Treat your budget just like you did while you were paying down your debts and instead of sending that monthly payment off to a loan company, sock it away. Keep treating that payment as real–except you’re paying yourself. At first, you may not have a plan for this cash; but as you accumulate dollars, keep learning and adding knowledge that will help you optimize your personal situation. Soon your stash, which will be safely waiting for you, will be ready for you to put those dollars to work .

At this early stage, you’ll want to keep the good habit of paying yourself and saving. You can figure out later if it should be put in a retirement account, towards a down payment on a home or investment property, or, part of an emergency fund in a savings account. There’s a lot to learn and a lot of tactics you can tinker with, so while you save, learn and learn some more.

Tax Optimization Is Sexy

You know what’s exciting? Saving serious money on groceries. You know what’s not exciting? Spending time with tax law to figure out how you can be smarter about how much you send to Uncle Sam. Well, it’s not sexy until you see those dollar signs!

Tax optimization can be a bit on the dry side for some of us, but it’s prudent to try and keep the cash you earn as much as possible. Tax optimization can be as easy as making steps to better track your medical expenses and document them accordingly to be written off later, to more sophisticated strategies like figuring out how to lower your taxable income by putting that aforementioned budgeted money into a 401k plan.

There are plenty of resources out there, and Episode 25 with the Wealth Accountant is a great primer for tax optimization strategies .

Hack Your Employment

If you’re working for an employer, how can you make the most of it? Now that you’re debt free and you have a wee bit more headspace to be thinking about other money savvy strategies, are you taking advantage of every nickel and dime of value your job provides you?

A few ideas would be to max out your 401k beyond the match. See if your employer offers discounts on any services you spend money on. Look over your health plan to ensure it’s meeting your needs (or exceeding your needs) and check to see if they offer a Health Savings Plan.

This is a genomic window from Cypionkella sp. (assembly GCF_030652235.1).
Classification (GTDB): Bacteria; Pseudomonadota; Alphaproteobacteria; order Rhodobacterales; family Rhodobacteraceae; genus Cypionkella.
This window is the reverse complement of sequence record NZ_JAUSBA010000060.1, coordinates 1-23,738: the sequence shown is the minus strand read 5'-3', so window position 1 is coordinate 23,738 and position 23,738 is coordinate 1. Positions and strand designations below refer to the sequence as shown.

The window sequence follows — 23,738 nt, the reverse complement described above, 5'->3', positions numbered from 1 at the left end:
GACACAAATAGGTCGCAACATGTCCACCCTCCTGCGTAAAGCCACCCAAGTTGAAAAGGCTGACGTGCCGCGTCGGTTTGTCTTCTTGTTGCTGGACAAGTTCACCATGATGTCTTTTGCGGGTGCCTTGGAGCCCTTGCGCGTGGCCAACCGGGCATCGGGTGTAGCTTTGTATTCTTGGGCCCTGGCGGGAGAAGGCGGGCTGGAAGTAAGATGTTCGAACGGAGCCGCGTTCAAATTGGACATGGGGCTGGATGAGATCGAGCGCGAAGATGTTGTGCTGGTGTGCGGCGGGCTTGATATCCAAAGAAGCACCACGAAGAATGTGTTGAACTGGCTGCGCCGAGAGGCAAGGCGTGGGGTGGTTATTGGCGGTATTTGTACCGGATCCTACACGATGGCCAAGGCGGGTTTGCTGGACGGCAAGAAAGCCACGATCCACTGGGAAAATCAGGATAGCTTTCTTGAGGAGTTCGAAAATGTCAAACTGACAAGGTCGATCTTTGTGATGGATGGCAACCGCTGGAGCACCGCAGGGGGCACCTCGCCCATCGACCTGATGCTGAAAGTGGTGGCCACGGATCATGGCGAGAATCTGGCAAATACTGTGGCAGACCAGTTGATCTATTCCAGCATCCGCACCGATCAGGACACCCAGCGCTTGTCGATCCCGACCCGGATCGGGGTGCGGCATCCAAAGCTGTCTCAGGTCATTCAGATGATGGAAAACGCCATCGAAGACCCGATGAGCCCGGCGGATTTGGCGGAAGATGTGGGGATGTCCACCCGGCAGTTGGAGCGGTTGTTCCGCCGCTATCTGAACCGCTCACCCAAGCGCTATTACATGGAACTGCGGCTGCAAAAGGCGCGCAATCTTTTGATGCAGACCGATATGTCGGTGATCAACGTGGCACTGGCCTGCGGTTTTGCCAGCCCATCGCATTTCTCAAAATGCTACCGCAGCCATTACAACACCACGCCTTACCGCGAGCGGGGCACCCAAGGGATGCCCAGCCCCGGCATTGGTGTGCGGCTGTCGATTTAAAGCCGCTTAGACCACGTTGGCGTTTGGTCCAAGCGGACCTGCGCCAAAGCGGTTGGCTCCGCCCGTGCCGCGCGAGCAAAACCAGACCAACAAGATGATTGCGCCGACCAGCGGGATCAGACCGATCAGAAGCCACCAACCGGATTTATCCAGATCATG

If your employer is a bit sparse on the benefits, maybe it’s a good time to pool together with some fellow employees and ask collectively for a subsidized gym membership or a flexible work from home policy to save on commuting costs.

Learn About Investing

If you’ve been throwing all of your money at your debt and now have cash to spare–where should you be investing it? Take a look at The Simple Path To Wealth and take time to learn what strategies would be best for you.

Since everyone’s different–you may want to max out your 401k, Roth IRA or start investing in stocks on your own. Episode 19 goes into how to start with index investing & VTSAX to boot. Others will choose a path of real estate investing or maybe a combination of methods. Now that you’re debt free, you can use your previously allocated funds to start building your own perpetual money making machine through investments. Now your money is working for you, instead of simply servicing your debts. Investing is an awesome tool to begin learning about, and your path is customizable for your needs!

So, if you’ve read this far, CONGRATULATIONS! on paying off your debt and taking the next steps towards financial freedom. Your community is here for you, and we are cheering for your FI success!

Want to read more from Shannyn? Check out the rest of her articles here.

Debt free pin

Facebook
Google+
Twitter
LinkedIn
Pinterest

1 thought on “You’re Debt Free, Now What?

  1. Having a mortgage, supporting a wife and child felt like a heavy burden. Don’t get me wrong we were still comfortable middle class, but the stress was real.

    We (I), decided to prioritise that debt and managed to clear it just over a year ago (in my early 40’s). A huge weight was lifted, I no longer feel dependant on my job, and we splurged a little, upgraded the car, but to make sure we don’t sqander the extra income we have now that we are debt free I set up an automatic investment plan with vanguard equal to what our mortgage repayments were. So generally, our lifestyle continues, stress free and have the extra cash building and compounding in the background accelerating our path to FI

Leave a Comment